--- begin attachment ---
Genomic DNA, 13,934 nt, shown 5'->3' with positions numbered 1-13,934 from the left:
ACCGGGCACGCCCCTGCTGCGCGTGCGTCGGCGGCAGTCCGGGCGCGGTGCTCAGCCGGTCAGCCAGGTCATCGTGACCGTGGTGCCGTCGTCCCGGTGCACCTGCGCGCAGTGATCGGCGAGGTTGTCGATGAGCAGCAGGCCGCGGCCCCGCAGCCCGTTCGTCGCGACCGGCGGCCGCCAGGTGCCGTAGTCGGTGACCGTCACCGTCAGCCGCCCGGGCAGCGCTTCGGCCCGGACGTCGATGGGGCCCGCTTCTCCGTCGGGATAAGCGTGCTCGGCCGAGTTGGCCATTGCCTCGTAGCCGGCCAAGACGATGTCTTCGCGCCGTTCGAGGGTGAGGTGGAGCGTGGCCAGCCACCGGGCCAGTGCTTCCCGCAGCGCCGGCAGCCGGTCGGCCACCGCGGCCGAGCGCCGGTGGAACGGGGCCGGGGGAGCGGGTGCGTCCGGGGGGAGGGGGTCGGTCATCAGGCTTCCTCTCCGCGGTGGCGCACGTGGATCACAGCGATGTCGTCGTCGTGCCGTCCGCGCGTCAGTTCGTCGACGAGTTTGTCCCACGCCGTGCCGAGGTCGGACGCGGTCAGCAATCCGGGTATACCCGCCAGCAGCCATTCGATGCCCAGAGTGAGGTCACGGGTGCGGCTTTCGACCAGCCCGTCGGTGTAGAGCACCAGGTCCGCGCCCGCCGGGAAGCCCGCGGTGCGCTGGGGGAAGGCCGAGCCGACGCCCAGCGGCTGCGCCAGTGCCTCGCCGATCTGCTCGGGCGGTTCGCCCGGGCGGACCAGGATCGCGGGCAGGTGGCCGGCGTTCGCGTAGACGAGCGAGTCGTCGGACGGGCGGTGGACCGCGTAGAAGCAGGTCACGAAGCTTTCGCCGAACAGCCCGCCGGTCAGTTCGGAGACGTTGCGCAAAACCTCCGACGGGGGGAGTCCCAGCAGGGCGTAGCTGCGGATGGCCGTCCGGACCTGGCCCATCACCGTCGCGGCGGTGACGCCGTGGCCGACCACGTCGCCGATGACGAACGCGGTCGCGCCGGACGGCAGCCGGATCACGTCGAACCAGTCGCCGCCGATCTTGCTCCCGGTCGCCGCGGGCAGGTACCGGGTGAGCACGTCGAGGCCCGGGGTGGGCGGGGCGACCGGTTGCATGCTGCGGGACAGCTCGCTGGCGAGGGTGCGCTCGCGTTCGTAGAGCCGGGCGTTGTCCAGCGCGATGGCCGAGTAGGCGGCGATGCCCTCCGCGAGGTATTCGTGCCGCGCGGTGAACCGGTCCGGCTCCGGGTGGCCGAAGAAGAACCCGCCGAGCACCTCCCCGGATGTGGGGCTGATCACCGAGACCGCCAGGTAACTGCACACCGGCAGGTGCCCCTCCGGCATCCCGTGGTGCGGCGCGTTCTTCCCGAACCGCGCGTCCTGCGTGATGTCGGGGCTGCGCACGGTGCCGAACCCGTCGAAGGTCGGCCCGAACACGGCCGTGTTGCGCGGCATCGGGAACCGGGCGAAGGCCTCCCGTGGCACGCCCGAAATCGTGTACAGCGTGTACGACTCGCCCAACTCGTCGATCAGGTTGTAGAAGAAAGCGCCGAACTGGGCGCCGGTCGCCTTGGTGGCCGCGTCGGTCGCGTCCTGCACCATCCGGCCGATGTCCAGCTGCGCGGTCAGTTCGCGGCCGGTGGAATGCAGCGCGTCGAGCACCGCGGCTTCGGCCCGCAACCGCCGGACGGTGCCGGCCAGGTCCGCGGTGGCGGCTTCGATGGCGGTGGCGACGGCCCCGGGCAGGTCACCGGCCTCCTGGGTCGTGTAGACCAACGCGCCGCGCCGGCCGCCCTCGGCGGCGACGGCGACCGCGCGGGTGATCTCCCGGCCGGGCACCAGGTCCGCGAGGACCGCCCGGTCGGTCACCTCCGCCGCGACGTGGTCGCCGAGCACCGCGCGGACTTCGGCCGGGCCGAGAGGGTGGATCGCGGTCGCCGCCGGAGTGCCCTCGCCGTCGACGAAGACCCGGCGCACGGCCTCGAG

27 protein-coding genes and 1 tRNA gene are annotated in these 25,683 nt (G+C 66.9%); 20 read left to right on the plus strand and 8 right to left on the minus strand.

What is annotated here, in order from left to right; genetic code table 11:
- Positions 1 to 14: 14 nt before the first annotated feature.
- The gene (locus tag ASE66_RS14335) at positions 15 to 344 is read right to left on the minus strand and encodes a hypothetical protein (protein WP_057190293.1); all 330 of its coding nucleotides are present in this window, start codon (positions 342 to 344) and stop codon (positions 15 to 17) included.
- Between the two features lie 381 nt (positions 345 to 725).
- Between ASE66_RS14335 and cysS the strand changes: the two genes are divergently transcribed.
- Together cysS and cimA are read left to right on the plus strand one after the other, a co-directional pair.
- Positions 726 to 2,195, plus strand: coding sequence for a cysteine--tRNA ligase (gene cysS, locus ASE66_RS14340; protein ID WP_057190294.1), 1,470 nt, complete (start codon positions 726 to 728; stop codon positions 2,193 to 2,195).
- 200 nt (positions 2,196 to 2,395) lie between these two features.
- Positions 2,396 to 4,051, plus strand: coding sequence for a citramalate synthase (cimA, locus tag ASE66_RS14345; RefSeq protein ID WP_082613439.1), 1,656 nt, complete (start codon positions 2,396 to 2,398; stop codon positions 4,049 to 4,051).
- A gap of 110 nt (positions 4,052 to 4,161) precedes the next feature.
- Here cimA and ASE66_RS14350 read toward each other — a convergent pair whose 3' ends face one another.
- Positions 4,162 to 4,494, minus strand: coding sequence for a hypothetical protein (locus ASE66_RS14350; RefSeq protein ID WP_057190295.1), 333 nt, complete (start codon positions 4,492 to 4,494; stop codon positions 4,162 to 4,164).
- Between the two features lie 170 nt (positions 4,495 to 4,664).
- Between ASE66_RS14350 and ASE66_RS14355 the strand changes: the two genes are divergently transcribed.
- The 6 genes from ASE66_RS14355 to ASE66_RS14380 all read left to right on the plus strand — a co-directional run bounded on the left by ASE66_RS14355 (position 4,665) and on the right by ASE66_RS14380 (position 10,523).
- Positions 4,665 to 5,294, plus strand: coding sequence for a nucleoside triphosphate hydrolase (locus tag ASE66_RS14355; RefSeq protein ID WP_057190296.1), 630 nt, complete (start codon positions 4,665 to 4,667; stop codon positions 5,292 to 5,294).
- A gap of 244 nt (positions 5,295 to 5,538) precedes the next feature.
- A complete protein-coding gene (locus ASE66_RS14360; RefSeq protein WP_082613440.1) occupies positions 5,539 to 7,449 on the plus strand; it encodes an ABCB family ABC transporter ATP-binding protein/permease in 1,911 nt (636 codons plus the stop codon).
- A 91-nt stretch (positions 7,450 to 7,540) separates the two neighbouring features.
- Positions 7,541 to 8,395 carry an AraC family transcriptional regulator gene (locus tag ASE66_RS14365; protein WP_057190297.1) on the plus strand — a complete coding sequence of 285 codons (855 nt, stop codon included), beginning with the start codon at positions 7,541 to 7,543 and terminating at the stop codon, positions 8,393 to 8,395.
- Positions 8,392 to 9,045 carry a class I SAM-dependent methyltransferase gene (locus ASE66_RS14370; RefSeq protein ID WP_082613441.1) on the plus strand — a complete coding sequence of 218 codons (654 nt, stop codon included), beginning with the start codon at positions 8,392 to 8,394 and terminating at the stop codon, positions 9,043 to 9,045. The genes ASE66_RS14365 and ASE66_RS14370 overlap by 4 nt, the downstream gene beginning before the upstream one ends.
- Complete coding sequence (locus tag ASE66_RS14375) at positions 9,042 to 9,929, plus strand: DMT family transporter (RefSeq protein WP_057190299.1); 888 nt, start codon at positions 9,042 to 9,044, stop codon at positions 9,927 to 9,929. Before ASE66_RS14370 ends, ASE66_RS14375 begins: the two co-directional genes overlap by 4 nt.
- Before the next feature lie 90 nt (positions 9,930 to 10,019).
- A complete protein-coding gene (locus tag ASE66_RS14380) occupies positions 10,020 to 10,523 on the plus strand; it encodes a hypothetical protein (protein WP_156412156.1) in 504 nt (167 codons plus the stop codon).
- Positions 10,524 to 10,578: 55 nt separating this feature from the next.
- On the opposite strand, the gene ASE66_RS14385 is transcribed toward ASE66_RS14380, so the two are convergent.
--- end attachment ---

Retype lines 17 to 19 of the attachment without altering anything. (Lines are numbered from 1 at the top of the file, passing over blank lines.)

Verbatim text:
- Between ASE66_RS14350 and ASE66_RS14355 the strand changes: the two genes are divergently transcribed.
- The 6 genes from ASE66_RS14355 to ASE66_RS14380 all read left to right on the plus strand — a co-directional run bounded on the left by ASE66_RS14355 (position 4,665) and on the right by ASE66_RS14380 (position 10,523).
- Positions 4,665 to 5,294, plus strand: coding sequence for a nucleoside triphosphate hydrolase (locus tag ASE66_RS14355; RefSeq protein ID WP_057190296.1), 630 nt, complete (start codon positions 4,665 to 4,667; stop codon positions 5,292 to 5,294).